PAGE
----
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Omega-3 Fatty Acid DHA Supplement Does Not Slow Cognitive Decline In Alzheimer’s Patients

November 2, 2010: 02:48 AM EST

U.S. researchers who tested an algal-derived omega-3 fatty acid (docosahexaenoic acid, or DHA) supplement in patients with mild to moderate Alzheimer’s disease found that it did not slow the rate of cognitive or functional decline. Earlier studies had found that consumption of fish, the primary dietary source of omega-3 fatty acids, was associated with a reduced risk of cognitive decline or dementia. Some studies had found that consuming DHA, but not other omega-3 fatty acids, was associated with a reduced risk of Alzheimer disease. The study was conducted among 295 patients who were randomly assigned to take the DHA supplement or a placebo. Though the researchers concluded that "DHA supplementation is not useful for individuals with mild to moderate Alzheimer disease," they suggested that earlier intervention might be more effective.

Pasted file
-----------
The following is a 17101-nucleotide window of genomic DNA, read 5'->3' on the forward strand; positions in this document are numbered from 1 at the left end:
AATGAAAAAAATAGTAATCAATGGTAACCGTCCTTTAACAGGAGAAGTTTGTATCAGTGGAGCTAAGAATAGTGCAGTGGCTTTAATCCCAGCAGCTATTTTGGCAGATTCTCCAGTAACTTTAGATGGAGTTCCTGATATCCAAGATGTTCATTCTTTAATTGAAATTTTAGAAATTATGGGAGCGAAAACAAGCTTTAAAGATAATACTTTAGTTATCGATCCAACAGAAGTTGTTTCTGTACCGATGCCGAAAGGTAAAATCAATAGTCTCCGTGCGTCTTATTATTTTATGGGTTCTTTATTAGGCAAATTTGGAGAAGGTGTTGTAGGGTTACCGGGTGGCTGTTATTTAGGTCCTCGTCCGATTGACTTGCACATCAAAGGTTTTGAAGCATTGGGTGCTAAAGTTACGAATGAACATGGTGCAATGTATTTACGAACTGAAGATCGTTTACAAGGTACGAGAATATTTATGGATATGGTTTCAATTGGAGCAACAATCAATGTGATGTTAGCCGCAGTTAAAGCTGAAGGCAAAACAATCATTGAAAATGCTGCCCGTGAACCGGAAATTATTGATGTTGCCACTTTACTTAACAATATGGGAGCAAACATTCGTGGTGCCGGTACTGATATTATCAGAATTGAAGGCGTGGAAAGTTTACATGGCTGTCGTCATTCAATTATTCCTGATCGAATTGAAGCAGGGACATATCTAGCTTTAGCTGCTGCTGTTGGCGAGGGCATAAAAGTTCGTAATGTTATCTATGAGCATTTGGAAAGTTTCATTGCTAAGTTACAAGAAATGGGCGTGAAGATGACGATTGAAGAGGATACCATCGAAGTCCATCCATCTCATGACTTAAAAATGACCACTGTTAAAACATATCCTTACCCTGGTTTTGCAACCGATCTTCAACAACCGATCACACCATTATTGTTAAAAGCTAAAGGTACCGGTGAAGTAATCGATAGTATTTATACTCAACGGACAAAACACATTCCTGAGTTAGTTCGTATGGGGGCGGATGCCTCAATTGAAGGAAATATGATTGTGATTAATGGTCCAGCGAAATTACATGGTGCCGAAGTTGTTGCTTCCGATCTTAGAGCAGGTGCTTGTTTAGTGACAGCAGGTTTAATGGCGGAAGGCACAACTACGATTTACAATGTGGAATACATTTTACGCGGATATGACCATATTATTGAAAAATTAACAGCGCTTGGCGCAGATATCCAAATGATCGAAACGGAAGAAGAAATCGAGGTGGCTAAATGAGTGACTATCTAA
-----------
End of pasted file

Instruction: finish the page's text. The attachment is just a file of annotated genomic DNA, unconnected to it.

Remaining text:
Joseph F. Quinn, MD, Rema Raman, PhD;, et al. , "Docosahexaenoic Acid Supplementation and Cognitive Decline in Alzheimer Disease A Randomized Trial", JAMA, November 02, 2010, © American Medical Association
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